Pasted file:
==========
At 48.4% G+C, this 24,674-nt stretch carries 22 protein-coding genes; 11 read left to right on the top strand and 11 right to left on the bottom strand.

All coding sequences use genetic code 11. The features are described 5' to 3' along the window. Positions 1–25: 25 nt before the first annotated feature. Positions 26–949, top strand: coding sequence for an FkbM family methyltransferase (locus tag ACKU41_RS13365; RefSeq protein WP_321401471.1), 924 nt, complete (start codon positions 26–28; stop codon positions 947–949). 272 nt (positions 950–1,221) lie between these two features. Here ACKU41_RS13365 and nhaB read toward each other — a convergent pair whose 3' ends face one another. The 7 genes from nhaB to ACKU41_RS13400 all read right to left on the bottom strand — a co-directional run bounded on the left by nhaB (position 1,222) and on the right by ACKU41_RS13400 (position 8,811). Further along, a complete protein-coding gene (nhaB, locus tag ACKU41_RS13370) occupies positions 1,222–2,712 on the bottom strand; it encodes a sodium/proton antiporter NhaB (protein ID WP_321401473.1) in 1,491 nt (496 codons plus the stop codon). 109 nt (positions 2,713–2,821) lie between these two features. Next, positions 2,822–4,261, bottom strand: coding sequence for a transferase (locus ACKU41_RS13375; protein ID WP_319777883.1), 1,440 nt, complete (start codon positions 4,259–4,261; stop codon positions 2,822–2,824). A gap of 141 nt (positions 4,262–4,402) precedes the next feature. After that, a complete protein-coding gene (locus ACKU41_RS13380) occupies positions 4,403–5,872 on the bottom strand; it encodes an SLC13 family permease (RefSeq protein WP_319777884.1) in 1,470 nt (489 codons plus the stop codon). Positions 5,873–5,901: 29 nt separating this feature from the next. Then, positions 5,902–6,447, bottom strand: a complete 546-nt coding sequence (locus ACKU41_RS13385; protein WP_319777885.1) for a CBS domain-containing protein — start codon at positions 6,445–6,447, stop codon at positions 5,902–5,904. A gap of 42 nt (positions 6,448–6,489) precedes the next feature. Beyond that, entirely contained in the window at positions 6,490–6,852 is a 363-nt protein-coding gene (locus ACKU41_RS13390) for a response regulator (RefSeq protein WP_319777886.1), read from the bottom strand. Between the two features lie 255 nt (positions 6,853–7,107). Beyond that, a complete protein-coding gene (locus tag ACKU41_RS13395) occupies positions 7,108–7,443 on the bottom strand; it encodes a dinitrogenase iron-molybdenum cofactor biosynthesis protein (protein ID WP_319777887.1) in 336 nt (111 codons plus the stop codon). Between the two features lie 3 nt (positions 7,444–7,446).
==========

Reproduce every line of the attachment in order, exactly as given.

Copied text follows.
At 48.4% G+C, this 24,674-nt stretch carries 22 protein-coding genes; 11 read left to right on the top strand and 11 right to left on the bottom strand.

All coding sequences use genetic code 11. The features are described 5' to 3' along the window. Positions 1–25: 25 nt before the first annotated feature. Positions 26–949, top strand: coding sequence for an FkbM family methyltransferase (locus tag ACKU41_RS13365; RefSeq protein WP_321401471.1), 924 nt, complete (start codon positions 26–28; stop codon positions 947–949). 272 nt (positions 950–1,221) lie between these two features. Here ACKU41_RS13365 and nhaB read toward each other — a convergent pair whose 3' ends face one another. The 7 genes from nhaB to ACKU41_RS13400 all read right to left on the bottom strand — a co-directional run bounded on the left by nhaB (position 1,222) and on the right by ACKU41_RS13400 (position 8,811). Further along, a complete protein-coding gene (nhaB, locus tag ACKU41_RS13370) occupies positions 1,222–2,712 on the bottom strand; it encodes a sodium/proton antiporter NhaB (protein ID WP_321401473.1) in 1,491 nt (496 codons plus the stop codon). 109 nt (positions 2,713–2,821) lie between these two features. Next, positions 2,822–4,261, bottom strand: coding sequence for a transferase (locus ACKU41_RS13375; protein ID WP_319777883.1), 1,440 nt, complete (start codon positions 4,259–4,261; stop codon positions 2,822–2,824). A gap of 141 nt (positions 4,262–4,402) precedes the next feature. After that, a complete protein-coding gene (locus ACKU41_RS13380) occupies positions 4,403–5,872 on the bottom strand; it encodes an SLC13 family permease (RefSeq protein WP_319777884.1) in 1,470 nt (489 codons plus the stop codon). Positions 5,873–5,901: 29 nt separating this feature from the next. Then, positions 5,902–6,447, bottom strand: a complete 546-nt coding sequence (locus ACKU41_RS13385; protein WP_319777885.1) for a CBS domain-containing protein — start codon at positions 6,445–6,447, stop codon at positions 5,902–5,904. A gap of 42 nt (positions 6,448–6,489) precedes the next feature. Beyond that, entirely contained in the window at positions 6,490–6,852 is a 363-nt protein-coding gene (locus ACKU41_RS13390) for a response regulator (RefSeq protein WP_319777886.1), read from the bottom strand. Between the two features lie 255 nt (positions 6,853–7,107). Beyond that, a complete protein-coding gene (locus tag ACKU41_RS13395) occupies positions 7,108–7,443 on the bottom strand; it encodes a dinitrogenase iron-molybdenum cofactor biosynthesis protein (protein ID WP_319777887.1) in 336 nt (111 codons plus the stop codon). Between the two features lie 3 nt (positions 7,444–7,446).